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Stock handouts may save US ruling class.

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Fed's Move to Tighten Liquidity Casts Shadow on the Euphoria in US Corporate Debt

Flags fly over the Federal Reserve building on a windy day in Washington, U.S., May 26, 2017. REUTERS/Kevin Lamarque/File Photo

Stocks now reflect the American ideal. The huge disparity between the ultra-rich and everyone else shows it. GE Aerospace CEO Larry Culp and buyout mogul Steve Schwarzman are pushing to give workers equity while lawmakers struggle to close the wealth gap. By doing so, they may prevent pitchfork-armed rioters from attacking the ruling classes.

US home ownership used to be a ticket to social mobility and wealth, and it still is for middle-class ascent. The U.S. Census Bureau reports that the median sale price for U.S. homes has tripled to $420,000 in 30 years. Owners’ household equity has grown quicker.
However, investing in huge public corporations has generated more wealth than real estate. According to LSEG data, the S&P 500 Index (.SPX) has returned almost 1,900%, including reinvested dividends, from January 1994. The top 0.1% of Americans own more over $9 trillion of the $40 trillion in national wealth obtained from company equities and mutual fund shares. The bottom half of the population has $400 billion in share-based assets, less than the wealthiest Americans did 30 years ago.

It’s heartening to see some CEOs and financiers recognize that stock ownership should be disseminated beyond top management to improve the workforce and boost poorer Americans up the economic ladder.
More study is needed to convince CEOs of the benefits of turning staff into owners, but a sprinkle says there are good reasons. Equity ownership increases loyalty, work happiness, and financial understanding. The best endorsement is senior executives’ strong regard for equity grants in their pay packages. Profit-hungry private equity firms sharing the spoils is another sign that the benefits outweigh the administrative overhead.

Slim, who owns Latin American telco America Movil,

Other problems include teaching personnel about equity. Many workers probably prefer to have more cash in stock. Employees are also understandably concerned about being financially dependent on their employer. Give shares without sacrificing wage increases or other benefits to resolve these issues.
Although employers can distribute equity more widely, employees usually buy it themselves. Some corporate leaders claim that issuing more stock makes it cheaper for employees. Chipotle Mexican Grill will give existing owners 49 more shares for each one they hold later this month, lowering the cost of each share from $3,100. Nvidia and others share this sentiment.

US corporations provide 401k retirement savings programs that invest in stock and bond indexes and match employee contributions up to a certain amount. In 2020, only about a third of working-age Americans had such accounts, the Census Bureau reported. Vanguard reported a median balance of less than $28,000 in 2022.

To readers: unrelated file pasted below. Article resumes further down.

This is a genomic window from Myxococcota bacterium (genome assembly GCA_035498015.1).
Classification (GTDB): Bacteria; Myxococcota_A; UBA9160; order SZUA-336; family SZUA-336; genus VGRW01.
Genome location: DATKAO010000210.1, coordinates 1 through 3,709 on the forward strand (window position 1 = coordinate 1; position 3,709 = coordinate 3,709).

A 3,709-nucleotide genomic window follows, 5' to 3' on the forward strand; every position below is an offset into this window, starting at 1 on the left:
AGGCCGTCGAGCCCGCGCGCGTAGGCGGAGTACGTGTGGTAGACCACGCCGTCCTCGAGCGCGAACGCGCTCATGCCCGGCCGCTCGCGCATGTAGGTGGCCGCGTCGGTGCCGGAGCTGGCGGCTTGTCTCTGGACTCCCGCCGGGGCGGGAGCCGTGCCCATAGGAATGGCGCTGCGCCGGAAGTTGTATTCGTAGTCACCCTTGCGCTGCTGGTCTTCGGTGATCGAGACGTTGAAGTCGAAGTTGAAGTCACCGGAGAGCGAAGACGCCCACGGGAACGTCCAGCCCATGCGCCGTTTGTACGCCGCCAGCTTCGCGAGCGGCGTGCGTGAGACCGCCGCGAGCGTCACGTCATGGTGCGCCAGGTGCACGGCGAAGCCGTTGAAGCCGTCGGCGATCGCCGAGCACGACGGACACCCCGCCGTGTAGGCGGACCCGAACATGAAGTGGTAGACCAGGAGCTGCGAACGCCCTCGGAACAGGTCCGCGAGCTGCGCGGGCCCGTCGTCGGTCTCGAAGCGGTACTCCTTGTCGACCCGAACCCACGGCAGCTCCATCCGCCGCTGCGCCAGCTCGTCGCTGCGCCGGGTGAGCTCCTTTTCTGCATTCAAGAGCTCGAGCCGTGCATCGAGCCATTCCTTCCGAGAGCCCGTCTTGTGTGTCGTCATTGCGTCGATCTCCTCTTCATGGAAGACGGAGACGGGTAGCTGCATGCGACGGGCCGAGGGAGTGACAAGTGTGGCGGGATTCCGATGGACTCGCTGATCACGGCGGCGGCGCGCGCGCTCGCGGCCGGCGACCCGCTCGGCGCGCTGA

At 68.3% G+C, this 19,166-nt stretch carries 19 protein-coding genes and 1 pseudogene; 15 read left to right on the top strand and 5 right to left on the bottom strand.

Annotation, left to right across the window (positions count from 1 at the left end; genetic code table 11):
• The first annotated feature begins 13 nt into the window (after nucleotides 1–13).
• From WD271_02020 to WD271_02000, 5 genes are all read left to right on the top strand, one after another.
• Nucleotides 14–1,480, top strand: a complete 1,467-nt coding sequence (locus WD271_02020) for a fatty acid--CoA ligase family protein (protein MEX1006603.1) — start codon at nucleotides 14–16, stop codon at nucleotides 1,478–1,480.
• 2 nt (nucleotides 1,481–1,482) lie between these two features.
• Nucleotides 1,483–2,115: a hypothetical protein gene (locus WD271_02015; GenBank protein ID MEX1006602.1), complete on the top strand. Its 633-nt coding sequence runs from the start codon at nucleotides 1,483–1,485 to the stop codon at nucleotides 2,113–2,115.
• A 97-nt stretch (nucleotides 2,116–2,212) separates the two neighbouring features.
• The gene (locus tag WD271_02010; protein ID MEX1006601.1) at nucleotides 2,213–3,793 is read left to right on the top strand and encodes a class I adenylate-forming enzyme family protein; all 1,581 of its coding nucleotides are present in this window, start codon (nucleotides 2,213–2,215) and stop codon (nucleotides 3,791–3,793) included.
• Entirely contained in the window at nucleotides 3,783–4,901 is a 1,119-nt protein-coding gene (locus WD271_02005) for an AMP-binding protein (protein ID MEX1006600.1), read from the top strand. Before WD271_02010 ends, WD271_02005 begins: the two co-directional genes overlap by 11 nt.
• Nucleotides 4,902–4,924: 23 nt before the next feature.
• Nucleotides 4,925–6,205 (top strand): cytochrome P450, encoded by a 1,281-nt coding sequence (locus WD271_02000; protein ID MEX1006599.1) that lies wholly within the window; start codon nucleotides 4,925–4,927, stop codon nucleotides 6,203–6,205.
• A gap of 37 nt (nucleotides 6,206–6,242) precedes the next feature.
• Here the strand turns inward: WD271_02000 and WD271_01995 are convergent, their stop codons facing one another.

Employee stock ownership plans, which give workers holdings over time, are also rising. Room & Board opens new tab and recently switched to trust. The nonprofit National Center for Employee Ownership reported 11 million active ESOP participants in 2021, but workers cannot cash in until retirement.
Giving workers shares is more effective. Last month, GE Aerospace CEO Culp announced that all 52,000 employees will receive shares. The airplane engine and propeller manufacturer has not disclosed how much it will award and stated it is a one-time award, but it is a hopeful step for a significant U.S. firm.

Since it has long wanted its 4,700 U.S. store managers to “act like business owners,” Walmart announced earlier this year that each would receive $10,000 to $20,000 of stock annually. A wider initiative for the retailer’s 1.6 million employees would be ideal.
Blackstone (BX.N) is also supporting the slow-growing movement. In May, the alternative asset manager told fund backers it would extend broad stock ownership programs at Ancestry, Bumble and other portfolio companies to employees at large new U.S. investments in which it has a controlling stake. Copeland, a heating and air-conditioning company Blackstone bought for $13 billion, will offer equity-linked incentives to all 18,000 eligible employees.
Through its non-profit Ownership Works organization, co-head of global private equity Pete Stavros has had success with the approach, as has rival KKR (KKR.N). At Minnesota Rubber and Plastics, all 1,400 employees became owners under KKR’s leadership, improving safety and reducing attrition. In 2018, non-managers who joined the company around the original investment earned average compensation equal to around 12 months of annual salary when KKR sold it four years later.
Workers can eliminate credit card debt, pay off home loans, and fund college with such results. KKR intends to pay more than $6 billion to 80,000 non-senior-management employees in its 35 active equity-sharing programs if the business trebles its initial investment.
Corporate America alone cannot fix wealth inequality. Even if Culp and his allies refuse to lower their share stakes, dispersing wealth down the ranks could help narrow the gap. CEOs may have other goals, but they benefit themselves.

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